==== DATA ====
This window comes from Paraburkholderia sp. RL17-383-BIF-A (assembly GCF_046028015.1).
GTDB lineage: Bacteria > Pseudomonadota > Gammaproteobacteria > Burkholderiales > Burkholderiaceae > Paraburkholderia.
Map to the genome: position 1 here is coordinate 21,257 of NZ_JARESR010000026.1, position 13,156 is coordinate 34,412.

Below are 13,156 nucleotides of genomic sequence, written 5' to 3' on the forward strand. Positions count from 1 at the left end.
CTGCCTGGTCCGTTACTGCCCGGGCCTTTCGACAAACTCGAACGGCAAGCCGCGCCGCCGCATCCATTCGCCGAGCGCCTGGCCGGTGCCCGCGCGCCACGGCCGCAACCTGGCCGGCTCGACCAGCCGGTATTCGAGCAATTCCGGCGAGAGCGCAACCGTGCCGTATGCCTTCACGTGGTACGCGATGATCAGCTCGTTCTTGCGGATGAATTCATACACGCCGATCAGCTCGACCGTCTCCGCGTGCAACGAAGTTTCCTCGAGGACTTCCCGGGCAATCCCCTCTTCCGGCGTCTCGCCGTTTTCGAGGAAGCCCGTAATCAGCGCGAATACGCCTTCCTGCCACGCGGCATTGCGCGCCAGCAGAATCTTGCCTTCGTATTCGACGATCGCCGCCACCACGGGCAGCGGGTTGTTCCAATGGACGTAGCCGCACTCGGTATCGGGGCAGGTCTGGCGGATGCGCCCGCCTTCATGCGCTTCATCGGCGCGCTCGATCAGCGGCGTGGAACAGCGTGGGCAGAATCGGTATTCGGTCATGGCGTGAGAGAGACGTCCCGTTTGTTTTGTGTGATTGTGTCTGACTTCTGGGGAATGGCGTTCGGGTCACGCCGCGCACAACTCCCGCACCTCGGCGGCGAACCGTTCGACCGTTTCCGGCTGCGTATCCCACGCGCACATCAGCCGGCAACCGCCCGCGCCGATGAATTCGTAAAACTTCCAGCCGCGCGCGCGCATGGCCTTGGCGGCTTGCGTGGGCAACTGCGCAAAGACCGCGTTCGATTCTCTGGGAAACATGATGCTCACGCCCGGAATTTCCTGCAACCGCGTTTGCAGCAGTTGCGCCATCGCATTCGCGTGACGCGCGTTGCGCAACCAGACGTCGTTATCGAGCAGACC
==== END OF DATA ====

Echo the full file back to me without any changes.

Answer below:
This window comes from Paraburkholderia sp. RL17-383-BIF-A (assembly GCF_046028015.1).
GTDB lineage: Bacteria > Pseudomonadota > Gammaproteobacteria > Burkholderiales > Burkholderiaceae > Paraburkholderia.
Map to the genome: position 1 here is coordinate 21,257 of NZ_JARESR010000026.1, position 13,156 is coordinate 34,412.

Below are 13,156 nucleotides of genomic sequence, written 5' to 3' on the forward strand. Positions count from 1 at the left end.
CTGCCTGGTCCGTTACTGCCCGGGCCTTTCGACAAACTCGAACGGCAAGCCGCGCCGCCGCATCCATTCGCCGAGCGCCTGGCCGGTGCCCGCGCGCCACGGCCGCAACCTGGCCGGCTCGACCAGCCGGTATTCGAGCAATTCCGGCGAGAGCGCAACCGTGCCGTATGCCTTCACGTGGTACGCGATGATCAGCTCGTTCTTGCGGATGAATTCATACACGCCGATCAGCTCGACCGTCTCCGCGTGCAACGAAGTTTCCTCGAGGACTTCCCGGGCAATCCCCTCTTCCGGCGTCTCGCCGTTTTCGAGGAAGCCCGTAATCAGCGCGAATACGCCTTCCTGCCACGCGGCATTGCGCGCCAGCAGAATCTTGCCTTCGTATTCGACGATCGCCGCCACCACGGGCAGCGGGTTGTTCCAATGGACGTAGCCGCACTCGGTATCGGGGCAGGTCTGGCGGATGCGCCCGCCTTCATGCGCTTCATCGGCGCGCTCGATCAGCGGCGTGGAACAGCGTGGGCAGAATCGGTATTCGGTCATGGCGTGAGAGAGACGTCCCGTTTGTTTTGTGTGATTGTGTCTGACTTCTGGGGAATGGCGTTCGGGTCACGCCGCGCACAACTCCCGCACCTCGGCGGCGAACCGTTCGACCGTTTCCGGCTGCGTATCCCACGCGCACATCAGCCGGCAACCGCCCGCGCCGATGAATTCGTAAAACTTCCAGCCGCGCGCGCGCATGGCCTTGGCGGCTTGCGTGGGCAACTGCGCAAAGACCGCGTTCGATTCTCTGGGAAACATGATGCTCACGCCCGGAATTTCCTGCAACCGCGTTTGCAGCAGTTGCGCCATCGCATTCGCGTGACGCGCGTTGCGCAACCAGACGTCGTTATCGAGCAGACC